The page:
Bi-doped tetrahedrites Cu12Sb4-yBiyS13 (y = 0.1-0.4) were synthesized by MA. Cu (purity 99.9%, < 45 μm, Kojundo), Sb (purity 99.999%, < 150 μm, Kojundo), Bi (purity 99.999%, < 180 μm, Kojundo), and S (purity 99.99%, < 75 μm, Kojundo) were weighed to the stoichiometric composition. The mixed powder was charged into a hardened stainlesssteel jar with stainless-steel balls having diameters of 5 mm, where the ball-to-powder weight ratio was 20. MA was performed at 350 rpm for 24 h in an Ar atmosphere using a planetary mill (Fritsch Pulverisette5). The synthesized powder was loaded into a graphite mold having an inner diameter of 10 mm and subjected to consolidation using HP at 723 K for 2 h under 70 MPa in vacuum. Details of the MA-HP process for the solid-state synthesis of tetrahedrite are described in the previous study [12].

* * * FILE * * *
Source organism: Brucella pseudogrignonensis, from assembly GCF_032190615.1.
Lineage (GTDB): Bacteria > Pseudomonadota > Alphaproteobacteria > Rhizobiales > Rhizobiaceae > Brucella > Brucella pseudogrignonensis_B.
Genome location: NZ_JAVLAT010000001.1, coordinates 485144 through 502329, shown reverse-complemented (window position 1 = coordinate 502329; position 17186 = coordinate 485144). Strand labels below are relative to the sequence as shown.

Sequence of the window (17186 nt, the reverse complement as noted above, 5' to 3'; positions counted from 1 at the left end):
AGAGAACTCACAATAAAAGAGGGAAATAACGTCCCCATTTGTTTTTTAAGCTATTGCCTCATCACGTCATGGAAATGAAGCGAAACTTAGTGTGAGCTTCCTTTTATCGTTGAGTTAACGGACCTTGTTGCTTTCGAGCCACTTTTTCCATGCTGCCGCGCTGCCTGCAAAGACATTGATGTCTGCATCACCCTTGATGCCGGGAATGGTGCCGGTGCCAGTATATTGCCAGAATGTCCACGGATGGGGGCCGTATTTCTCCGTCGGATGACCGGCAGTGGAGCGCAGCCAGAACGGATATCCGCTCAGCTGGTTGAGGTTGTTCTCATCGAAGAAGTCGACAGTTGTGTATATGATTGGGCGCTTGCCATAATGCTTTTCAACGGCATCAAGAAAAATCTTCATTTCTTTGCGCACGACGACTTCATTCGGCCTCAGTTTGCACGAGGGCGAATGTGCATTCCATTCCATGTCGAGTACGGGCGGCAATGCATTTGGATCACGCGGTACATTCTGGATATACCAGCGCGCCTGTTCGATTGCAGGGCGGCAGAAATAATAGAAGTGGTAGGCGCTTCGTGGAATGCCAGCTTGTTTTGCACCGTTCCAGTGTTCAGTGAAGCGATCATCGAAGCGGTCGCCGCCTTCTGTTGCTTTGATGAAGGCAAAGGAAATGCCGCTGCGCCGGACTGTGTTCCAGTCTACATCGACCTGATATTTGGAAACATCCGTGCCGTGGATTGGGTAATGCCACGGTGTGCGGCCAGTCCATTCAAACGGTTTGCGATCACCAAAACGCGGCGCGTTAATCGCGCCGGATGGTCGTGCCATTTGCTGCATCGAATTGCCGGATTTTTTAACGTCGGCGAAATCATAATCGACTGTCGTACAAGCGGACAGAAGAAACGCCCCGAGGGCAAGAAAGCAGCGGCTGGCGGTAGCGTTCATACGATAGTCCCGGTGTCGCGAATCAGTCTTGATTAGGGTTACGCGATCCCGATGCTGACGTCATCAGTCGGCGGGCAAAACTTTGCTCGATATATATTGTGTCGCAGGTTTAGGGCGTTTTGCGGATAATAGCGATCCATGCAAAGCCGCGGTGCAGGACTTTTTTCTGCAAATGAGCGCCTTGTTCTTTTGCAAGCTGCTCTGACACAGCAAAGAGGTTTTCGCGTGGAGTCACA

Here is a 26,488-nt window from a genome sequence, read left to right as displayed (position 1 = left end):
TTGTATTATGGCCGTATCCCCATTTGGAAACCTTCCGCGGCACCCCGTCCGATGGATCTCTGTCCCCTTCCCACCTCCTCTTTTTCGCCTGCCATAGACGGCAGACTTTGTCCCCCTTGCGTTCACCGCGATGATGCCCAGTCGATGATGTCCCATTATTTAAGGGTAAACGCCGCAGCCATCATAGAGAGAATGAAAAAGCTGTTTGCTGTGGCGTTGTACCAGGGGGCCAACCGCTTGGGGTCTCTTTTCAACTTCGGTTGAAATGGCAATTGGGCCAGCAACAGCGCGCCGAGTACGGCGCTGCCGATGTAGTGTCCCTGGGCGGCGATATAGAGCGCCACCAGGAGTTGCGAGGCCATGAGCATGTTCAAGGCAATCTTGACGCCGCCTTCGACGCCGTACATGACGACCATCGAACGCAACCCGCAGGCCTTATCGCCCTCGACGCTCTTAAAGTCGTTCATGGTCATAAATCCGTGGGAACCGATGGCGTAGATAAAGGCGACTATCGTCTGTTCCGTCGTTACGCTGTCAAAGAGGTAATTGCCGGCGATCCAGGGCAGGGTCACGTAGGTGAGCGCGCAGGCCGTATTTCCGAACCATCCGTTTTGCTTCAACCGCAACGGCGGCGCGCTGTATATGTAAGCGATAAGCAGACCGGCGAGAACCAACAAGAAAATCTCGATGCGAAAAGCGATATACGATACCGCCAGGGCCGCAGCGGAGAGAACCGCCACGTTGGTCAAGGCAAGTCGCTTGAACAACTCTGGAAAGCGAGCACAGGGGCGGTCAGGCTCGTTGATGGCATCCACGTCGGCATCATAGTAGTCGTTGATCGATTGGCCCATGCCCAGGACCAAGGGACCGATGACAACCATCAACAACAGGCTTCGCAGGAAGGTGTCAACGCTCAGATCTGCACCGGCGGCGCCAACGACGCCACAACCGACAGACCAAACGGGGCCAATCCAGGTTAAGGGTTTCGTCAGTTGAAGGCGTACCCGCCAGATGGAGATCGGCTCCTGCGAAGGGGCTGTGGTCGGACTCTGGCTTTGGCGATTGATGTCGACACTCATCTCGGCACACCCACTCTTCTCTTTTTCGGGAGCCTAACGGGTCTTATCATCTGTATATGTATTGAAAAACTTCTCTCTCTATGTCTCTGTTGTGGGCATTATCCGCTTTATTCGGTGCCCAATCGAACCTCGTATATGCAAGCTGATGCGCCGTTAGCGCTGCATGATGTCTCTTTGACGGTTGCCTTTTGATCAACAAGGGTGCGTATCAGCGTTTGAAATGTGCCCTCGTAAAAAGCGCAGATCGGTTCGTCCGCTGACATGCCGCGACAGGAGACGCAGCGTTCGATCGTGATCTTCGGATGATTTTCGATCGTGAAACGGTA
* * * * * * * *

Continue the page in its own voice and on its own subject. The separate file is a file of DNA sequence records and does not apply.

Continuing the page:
The phases of the MA powders and HP specimens were analyzed using X-ray diffraction (XRD; Bruker D8-Advance) with Cu-Kα radiation (λ = 0.15405 nm). The diffraction patterns were measured in the θ–2θ mode (2θ = 10–90°) with a step size of 0.02° at a scan speed of 0.4 s/step. The fractured surfaces of the HP specimens were observed using scanning electron microscopy (SEM; FEI Quanta400), and elemental analysis was conducted using energy-dispersive spectrometry (EDS; Bruker Quantax200). The energy levels of the elements were Cu-Lα (0.928 eV), Sb-Lα (3.604 eV), Bi-Mα (2.423 eV), and S-Kα (2.309 eV). The sintered body was cut into a rectangular parallelepiped of 3 × 3 × 9 mm to measure the Seebeck coefficient and electrical conductivity. It was then further cut into a disk of 10 mm (diameter) × 1 mm (thickness) for thermal conductivity measurement. Thermoelectric properties were examined in the temperature range of 323 to 723 K. The Seebeck coefficient and electrical conductivity were measured using the temperature-differential and DC four-probe method in a He atmosphere (Ulvac-Riko ZEM-3). The thermal conductivity was obtained by the laser flash method (Ulvac-Riko TC-9000H) after thermal diffusivity, specific heat, and density were measured. Finally, the power factor (PF = α2σ) and the ZT (= α2σκ-1T) were evaluated.